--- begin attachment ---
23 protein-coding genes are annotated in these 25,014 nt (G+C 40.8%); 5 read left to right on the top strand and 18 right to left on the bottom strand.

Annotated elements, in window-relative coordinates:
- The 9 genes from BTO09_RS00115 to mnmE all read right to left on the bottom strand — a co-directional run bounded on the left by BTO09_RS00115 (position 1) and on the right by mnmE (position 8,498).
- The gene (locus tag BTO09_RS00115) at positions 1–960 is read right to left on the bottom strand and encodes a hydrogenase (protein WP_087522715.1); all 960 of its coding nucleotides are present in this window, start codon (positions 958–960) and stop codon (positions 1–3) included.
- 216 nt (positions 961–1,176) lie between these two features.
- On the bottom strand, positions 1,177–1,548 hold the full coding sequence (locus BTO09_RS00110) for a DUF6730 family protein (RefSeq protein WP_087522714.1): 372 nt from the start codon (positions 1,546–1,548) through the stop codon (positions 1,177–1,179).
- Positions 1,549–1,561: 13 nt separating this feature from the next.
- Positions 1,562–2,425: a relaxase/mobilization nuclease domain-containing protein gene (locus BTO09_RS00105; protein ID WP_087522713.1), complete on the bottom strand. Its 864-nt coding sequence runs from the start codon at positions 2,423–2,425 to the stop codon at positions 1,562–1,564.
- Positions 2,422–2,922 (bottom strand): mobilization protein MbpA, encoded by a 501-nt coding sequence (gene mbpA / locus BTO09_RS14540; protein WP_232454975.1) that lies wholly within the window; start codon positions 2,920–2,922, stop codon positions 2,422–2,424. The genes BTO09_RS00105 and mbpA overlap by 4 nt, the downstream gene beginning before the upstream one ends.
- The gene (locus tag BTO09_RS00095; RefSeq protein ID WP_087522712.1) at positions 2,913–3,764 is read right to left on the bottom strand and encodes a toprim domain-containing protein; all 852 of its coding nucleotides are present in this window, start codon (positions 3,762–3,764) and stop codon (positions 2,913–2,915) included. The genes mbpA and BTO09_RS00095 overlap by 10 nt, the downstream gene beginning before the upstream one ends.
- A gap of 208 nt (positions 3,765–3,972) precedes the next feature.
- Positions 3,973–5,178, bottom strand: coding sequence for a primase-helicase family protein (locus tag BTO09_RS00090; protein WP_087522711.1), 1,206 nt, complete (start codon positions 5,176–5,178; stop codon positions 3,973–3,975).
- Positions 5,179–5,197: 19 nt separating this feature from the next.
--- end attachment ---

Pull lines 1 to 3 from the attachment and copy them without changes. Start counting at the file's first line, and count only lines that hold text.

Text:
23 protein-coding genes are annotated in these 25,014 nt (G+C 40.8%); 5 read left to right on the top strand and 18 right to left on the bottom strand.

Annotated elements, in window-relative coordinates:
- The 9 genes from BTO09_RS00115 to mnmE all read right to left on the bottom strand — a co-directional run bounded on the left by BTO09_RS00115 (position 1) and on the right by mnmE (position 8,498).